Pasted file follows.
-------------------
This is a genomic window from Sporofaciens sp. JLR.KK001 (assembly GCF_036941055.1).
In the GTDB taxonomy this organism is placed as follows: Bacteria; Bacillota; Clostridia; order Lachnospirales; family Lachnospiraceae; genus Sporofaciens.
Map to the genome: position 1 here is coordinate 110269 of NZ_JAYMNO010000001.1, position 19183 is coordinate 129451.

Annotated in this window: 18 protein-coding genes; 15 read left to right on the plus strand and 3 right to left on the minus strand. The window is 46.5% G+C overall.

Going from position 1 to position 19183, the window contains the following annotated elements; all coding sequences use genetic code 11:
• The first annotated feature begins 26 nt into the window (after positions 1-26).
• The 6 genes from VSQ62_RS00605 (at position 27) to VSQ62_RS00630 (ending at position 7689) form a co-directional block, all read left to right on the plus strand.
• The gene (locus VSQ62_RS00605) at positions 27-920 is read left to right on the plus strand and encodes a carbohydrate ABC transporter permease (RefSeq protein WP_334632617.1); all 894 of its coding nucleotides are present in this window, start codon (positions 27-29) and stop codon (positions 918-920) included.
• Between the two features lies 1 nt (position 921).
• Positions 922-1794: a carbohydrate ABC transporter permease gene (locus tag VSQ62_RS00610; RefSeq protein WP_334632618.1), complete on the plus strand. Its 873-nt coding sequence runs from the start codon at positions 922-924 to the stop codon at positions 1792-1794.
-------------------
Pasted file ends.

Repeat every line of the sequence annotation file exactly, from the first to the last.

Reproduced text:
This is a genomic window from Sporofaciens sp. JLR.KK001 (assembly GCF_036941055.1).
In the GTDB taxonomy this organism is placed as follows: Bacteria; Bacillota; Clostridia; order Lachnospirales; family Lachnospiraceae; genus Sporofaciens.
Map to the genome: position 1 here is coordinate 110269 of NZ_JAYMNO010000001.1, position 19183 is coordinate 129451.

Annotated in this window: 18 protein-coding genes; 15 read left to right on the plus strand and 3 right to left on the minus strand. The window is 46.5% G+C overall.

Going from position 1 to position 19183, the window contains the following annotated elements; all coding sequences use genetic code 11:
• The first annotated feature begins 26 nt into the window (after positions 1-26).
• The 6 genes from VSQ62_RS00605 (at position 27) to VSQ62_RS00630 (ending at position 7689) form a co-directional block, all read left to right on the plus strand.
• The gene (locus VSQ62_RS00605) at positions 27-920 is read left to right on the plus strand and encodes a carbohydrate ABC transporter permease (RefSeq protein WP_334632617.1); all 894 of its coding nucleotides are present in this window, start codon (positions 27-29) and stop codon (positions 918-920) included.
• Between the two features lies 1 nt (position 921).
• Positions 922-1794: a carbohydrate ABC transporter permease gene (locus tag VSQ62_RS00610; RefSeq protein WP_334632618.1), complete on the plus strand. Its 873-nt coding sequence runs from the start codon at positions 922-924 to the stop codon at positions 1792-1794.